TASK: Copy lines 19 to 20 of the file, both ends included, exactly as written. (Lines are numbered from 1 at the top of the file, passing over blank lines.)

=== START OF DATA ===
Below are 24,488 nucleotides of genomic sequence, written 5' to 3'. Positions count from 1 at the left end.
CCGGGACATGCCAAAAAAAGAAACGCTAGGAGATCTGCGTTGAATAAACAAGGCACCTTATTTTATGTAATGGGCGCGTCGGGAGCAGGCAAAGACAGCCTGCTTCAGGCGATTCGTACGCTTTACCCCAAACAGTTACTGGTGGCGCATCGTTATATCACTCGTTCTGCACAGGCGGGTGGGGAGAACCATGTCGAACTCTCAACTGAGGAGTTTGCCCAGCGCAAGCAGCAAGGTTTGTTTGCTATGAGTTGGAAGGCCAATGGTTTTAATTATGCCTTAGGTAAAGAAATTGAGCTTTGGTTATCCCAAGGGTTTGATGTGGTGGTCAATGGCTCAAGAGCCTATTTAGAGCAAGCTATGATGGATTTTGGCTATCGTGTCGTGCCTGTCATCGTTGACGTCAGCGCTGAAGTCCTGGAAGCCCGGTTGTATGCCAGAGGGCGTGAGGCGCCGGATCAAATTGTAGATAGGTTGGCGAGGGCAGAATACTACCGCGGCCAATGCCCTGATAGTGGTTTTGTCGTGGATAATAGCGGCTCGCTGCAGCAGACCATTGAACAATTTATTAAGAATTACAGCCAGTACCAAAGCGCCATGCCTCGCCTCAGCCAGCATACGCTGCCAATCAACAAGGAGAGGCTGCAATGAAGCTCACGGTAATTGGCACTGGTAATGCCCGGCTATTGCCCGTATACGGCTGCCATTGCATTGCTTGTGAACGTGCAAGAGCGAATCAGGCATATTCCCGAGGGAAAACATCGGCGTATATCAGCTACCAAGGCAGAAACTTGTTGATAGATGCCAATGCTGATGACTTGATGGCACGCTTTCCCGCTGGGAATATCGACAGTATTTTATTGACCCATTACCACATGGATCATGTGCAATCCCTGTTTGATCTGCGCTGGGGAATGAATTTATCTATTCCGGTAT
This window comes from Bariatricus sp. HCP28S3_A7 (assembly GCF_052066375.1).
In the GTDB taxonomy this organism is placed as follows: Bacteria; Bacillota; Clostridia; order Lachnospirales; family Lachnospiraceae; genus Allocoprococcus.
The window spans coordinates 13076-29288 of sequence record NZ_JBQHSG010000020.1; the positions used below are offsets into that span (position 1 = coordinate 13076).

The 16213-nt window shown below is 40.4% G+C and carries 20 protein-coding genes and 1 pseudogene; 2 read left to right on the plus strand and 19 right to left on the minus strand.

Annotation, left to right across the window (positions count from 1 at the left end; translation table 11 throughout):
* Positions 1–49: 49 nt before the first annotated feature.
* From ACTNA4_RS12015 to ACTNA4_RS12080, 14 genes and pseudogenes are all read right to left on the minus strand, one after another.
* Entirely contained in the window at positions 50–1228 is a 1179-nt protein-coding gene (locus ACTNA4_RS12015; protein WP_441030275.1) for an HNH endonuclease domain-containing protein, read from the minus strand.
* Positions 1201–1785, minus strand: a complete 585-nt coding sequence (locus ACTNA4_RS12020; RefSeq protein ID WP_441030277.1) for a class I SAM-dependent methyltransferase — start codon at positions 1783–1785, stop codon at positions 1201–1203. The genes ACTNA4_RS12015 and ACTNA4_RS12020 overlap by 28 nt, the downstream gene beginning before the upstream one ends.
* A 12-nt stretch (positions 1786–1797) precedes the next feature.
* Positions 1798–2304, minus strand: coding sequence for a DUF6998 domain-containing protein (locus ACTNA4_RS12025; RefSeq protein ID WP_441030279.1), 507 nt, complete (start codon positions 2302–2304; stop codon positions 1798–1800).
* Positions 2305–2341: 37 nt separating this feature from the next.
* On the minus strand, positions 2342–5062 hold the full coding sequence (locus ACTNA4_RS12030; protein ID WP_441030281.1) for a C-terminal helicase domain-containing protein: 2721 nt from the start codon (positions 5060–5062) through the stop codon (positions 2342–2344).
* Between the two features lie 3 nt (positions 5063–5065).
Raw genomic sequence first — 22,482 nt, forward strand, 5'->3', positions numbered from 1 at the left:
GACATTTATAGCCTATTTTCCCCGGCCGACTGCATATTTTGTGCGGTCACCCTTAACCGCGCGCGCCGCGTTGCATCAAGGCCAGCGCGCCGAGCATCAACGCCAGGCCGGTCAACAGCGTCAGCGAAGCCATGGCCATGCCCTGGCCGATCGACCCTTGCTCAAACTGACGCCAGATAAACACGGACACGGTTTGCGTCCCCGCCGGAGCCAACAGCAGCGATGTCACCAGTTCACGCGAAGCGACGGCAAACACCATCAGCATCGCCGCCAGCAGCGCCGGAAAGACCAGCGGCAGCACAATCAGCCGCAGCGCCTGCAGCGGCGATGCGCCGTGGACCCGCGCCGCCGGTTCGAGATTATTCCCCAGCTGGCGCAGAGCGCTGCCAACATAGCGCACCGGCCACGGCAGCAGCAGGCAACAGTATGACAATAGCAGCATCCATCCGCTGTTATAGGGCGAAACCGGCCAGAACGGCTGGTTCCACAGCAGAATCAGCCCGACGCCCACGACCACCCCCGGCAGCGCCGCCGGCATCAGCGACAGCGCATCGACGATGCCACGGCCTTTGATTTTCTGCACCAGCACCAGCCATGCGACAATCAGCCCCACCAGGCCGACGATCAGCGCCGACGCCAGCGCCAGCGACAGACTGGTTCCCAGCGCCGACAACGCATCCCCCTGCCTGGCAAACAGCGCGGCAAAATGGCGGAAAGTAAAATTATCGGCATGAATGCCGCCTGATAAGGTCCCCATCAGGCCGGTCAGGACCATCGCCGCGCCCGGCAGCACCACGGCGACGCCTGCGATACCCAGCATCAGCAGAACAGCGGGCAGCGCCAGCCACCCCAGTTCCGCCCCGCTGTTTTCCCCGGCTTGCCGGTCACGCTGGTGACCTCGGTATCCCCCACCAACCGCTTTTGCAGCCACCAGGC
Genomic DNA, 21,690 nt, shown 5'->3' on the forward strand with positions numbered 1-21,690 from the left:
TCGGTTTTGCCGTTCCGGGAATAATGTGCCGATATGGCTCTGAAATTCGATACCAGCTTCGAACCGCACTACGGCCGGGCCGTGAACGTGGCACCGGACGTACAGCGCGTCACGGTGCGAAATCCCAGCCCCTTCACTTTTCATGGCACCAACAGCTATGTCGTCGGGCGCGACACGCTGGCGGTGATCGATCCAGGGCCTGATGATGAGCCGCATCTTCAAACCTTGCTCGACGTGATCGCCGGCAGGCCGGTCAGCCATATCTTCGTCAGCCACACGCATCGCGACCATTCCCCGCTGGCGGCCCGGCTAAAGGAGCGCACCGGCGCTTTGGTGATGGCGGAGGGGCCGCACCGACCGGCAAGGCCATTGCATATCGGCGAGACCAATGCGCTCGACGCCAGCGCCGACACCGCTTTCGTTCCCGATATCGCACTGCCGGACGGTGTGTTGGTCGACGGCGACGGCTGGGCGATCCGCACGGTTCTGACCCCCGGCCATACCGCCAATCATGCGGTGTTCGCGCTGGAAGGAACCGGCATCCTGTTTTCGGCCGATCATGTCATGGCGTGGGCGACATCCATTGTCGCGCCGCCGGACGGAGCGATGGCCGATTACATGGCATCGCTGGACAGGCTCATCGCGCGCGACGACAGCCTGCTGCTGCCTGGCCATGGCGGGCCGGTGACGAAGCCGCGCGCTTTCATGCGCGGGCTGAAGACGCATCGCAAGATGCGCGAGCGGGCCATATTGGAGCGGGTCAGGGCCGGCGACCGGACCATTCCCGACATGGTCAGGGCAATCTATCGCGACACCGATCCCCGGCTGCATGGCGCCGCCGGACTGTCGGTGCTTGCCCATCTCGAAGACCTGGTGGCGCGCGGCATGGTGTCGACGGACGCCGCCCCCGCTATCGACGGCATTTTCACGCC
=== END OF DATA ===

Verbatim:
Genomic DNA, 21,690 nt, shown 5'->3' on the forward strand with positions numbered 1-21,690 from the left:
TCGGTTTTGCCGTTCCGGGAATAATGTGCCGATATGGCTCTGAAATTCGATACCAGCTTCGAACCGCACTACGGCCGGGCCGTGAACGTGGCACCGGACGTACAGCGCGTCACGGTGCGAAATCCCAGCCCCTTCACTTTTCATGGCACCAACAGCTATGTCGTCGGGCGCGACACGCTGGCGGTGATCGATCCAGGGCCTGATGATGAGCCGCATCTTCAAACCTTGCTCGACGTGATCGCCGGCAGGCCGGTCAGCCATATCTTCGTCAGCCACACGCATCGCGACCATTCCCCGCTGGCGGCCCGGCTAAAGGAGCGCACCGGCGCTTTGGTGATGGCGGAGGGGCCGCACCGACCGGCAAGGCCATTGCATATCGGCGAGACCAATGCGCTCGACGCCAGCGCCGACACCGCTTTCGTTCCCGATATCGCACTGCCGGACGGTGTGTTGGTCGACGGCGACGGCTGGGCGATCCGCACGGTTCTGACCCCCGGCCATACCGCCAATCATGCGGTGTTCGCGCTGGAAGGAACCGGCATCCTGTTTTCGGCCGATCATGTCATGGCGTGGGCGACATCCATTGTCGCGCCGCCGGACGGAGCGATGGCCGATTACATGGCATCGCTGGACAGGCTCATCGCGCGCGACGACAGCCTGCTGCTGCCTGGCCATGGCGGGCCGGTGACGAAGCCGCGCGCTTTCATGCGCGGGCTGAAGACGCATCGCAAGATGCGCGAGCGGGCCATATTGGAGCGGGTCAGGGCCGGCGACCGGACCATTCCCGACATGGTCAGGGCAATCTATCGCGACACCGATCCCCGGCTGCATGGCGCCGCCGGACTGTCGGTGCTTGCCCATCTCGAAGACCTGGTGGCGCGCGGCATGGTGTCGACGGACGCCGCCCCCGCTATCGACGGCATTTTCACGCC